Whether you hop on a plane to a new destination regularly or just love documenting your local adventures, there’s a good chance you’ll be taking loads of pictures! In this guide, I’ll be covering how to take better travel photos. No matter what camera or gear you’re using, these travel photography tips will be sure to help you level up your photography game and take better travel photos!
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How To Take Better Travel Photos: Expert Tips and Tricks
I started taking travel photos about 15 years ago but only invested in my first professional camera in 2015. Fast forward to 2016 and I quit my 9-5 day job to start my own business and take travel photography full time. Since then I have partnered with some of the world’s biggest brands on photo projects, have had photos published in numerous magazines, and have also published my own coffee-table photo book. I’m 100% self-taught and haven’t gone to college for photography. There is SO much you can learn these days via the internet, in-person workshops, and by practicing.
So let me pass on some of the things I have learned about how to take amazing travel photos! This guide is aimed at all skill levels and for those with any type of camera (including phone photography). These tips are also for photographers and people who like to collaborate with photographers for their travel photos. I feature in a lot of my own travel photos and that’s because I partner with my husband and friends to create these images. Knowing more about what makes a good photo will help you guide your photographer/partner/friend to capture the best photos possible. Or you can use these tips to take your own self-portraits with a tripod! Let’s jump into it my top travel photography tips!
Invest In the Right Gear
There’s a big misconception in travel photography that in order to take beautiful travel photos, you need expensive gear. The truth is, you don’t need to own the latest and greatest. The best camera there is, is the one that’s in your hand – even if it’s just your phone!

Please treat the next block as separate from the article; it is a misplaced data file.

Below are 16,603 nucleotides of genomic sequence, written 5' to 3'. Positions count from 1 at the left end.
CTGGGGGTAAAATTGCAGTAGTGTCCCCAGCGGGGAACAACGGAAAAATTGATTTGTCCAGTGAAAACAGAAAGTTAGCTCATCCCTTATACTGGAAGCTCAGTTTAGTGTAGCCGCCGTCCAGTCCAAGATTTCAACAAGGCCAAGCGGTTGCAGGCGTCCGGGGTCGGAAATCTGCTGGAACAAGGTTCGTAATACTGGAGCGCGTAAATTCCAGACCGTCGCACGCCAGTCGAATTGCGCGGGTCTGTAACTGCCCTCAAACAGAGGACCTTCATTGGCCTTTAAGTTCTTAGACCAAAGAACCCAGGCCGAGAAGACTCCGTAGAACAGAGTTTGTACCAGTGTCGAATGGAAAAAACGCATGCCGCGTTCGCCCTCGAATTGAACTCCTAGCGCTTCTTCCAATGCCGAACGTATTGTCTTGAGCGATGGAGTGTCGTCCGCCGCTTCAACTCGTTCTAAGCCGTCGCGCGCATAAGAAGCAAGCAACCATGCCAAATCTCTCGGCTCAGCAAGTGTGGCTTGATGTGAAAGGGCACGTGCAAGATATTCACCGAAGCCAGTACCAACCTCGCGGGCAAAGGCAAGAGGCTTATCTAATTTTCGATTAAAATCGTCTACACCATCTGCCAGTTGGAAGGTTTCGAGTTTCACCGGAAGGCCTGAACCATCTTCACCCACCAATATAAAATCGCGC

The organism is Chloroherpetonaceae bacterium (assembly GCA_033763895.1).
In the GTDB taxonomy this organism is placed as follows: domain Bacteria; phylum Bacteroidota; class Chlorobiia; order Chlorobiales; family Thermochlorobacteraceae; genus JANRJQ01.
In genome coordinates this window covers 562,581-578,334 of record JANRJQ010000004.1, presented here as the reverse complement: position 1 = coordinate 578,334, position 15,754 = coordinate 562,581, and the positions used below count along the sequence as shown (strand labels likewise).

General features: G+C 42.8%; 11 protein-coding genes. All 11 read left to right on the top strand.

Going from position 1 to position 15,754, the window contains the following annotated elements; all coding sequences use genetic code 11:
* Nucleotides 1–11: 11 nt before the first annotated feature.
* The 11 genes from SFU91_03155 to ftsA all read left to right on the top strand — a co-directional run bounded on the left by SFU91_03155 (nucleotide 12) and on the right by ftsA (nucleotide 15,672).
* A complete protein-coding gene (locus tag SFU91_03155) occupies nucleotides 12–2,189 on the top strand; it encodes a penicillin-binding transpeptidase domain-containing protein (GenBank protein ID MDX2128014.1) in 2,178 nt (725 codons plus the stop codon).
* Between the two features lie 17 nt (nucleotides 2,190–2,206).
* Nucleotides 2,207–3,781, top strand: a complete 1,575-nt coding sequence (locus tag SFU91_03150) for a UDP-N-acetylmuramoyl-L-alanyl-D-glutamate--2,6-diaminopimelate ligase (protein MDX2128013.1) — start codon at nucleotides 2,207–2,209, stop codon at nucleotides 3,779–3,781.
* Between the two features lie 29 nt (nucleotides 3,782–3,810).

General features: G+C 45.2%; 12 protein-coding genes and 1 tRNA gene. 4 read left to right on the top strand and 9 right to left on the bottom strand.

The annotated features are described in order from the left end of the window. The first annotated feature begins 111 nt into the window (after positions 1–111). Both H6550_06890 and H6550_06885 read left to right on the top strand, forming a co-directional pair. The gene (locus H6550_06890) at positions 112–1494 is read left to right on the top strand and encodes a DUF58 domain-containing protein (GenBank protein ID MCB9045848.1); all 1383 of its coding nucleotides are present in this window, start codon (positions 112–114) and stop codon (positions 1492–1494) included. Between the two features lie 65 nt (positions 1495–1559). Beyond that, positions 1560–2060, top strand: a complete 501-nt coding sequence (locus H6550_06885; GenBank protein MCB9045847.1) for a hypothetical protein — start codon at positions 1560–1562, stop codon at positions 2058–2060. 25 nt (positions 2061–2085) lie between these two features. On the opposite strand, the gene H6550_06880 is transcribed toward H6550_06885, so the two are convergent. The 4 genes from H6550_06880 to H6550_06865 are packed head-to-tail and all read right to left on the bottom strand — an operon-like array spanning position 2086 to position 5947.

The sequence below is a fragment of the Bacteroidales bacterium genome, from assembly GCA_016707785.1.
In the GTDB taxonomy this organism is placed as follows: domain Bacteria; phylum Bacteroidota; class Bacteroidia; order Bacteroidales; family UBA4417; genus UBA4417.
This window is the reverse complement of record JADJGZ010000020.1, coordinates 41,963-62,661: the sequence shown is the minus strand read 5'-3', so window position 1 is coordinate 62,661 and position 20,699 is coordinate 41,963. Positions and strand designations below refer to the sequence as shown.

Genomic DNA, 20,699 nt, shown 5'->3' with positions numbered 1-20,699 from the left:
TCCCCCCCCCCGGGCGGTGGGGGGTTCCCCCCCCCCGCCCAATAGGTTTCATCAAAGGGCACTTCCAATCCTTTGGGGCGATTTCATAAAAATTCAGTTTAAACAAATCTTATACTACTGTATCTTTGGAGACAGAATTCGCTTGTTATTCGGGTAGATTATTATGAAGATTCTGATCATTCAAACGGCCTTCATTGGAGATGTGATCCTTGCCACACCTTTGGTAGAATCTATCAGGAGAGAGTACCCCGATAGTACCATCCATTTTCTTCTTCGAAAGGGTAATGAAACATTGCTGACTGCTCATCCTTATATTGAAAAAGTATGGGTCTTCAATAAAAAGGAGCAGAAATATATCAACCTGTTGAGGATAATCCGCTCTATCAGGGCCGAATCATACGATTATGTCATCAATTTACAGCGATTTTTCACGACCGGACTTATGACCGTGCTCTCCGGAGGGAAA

You might have seen my ‘What’s In My Camera Bag‘ blog post and are feeling intimidated by the amount of gear I own. Don’t worry, photography is what I do for a living, and you don’t need this level of equipment unless it’s your profession. Some professionals don’t even have super expensive gear!
top recommendations for photography gear
Choose which approach best suits your needs and interests: phone, camera, or drone photography. Or it could be a combination of two or three. I personally use all three approaches to my photography work.
Creating travel photos with a Phone:
- High-quality phone camera such as the Apple iPhone 12 Pro / 12 Pro Max, Huawei P30 Pro, Google Pixel 4XL, Samsung Galaxy S21 Ultra 5G, Samsung Galaxy Note 10+, OnePlus 9 Pro
- Mini tripod such as a Joby Gorillapod (including the phone attachment). The Peak Design Travel Tripod also has a phone attachment and I find it super useful for phone photography and videos.
- Optional: Screw-on lenses such as the Xenvo Pro Lens Kit, Moment Anamorphic Lens. Or Apexel 36x Telephoto Lens
- Optional: Waterproof case cover such as those from Lifeproof
- Optional: AxisGo Underwater Phone Housing and Dome Port (for half over/half under style images)
Creating travel photos With a camera:
- DSLR or Mirrorless camera body, and/or an action camera like a GoPro
- Kit lens, or if you’re looking to upgrade a wider range, such as a wide-angle (16-35mm), middle range (24-70mm), and zoom (70-200mm, and 100-400mm)
- A sturdy and compact tripod that can hold the weight of your gear, and is compact enough to travel with
- Optional: Waterproof Housing (e.g. Aquatech) or waterproof camera (e.g. GoPro Hero 9)
Creating travel photos With a Drone: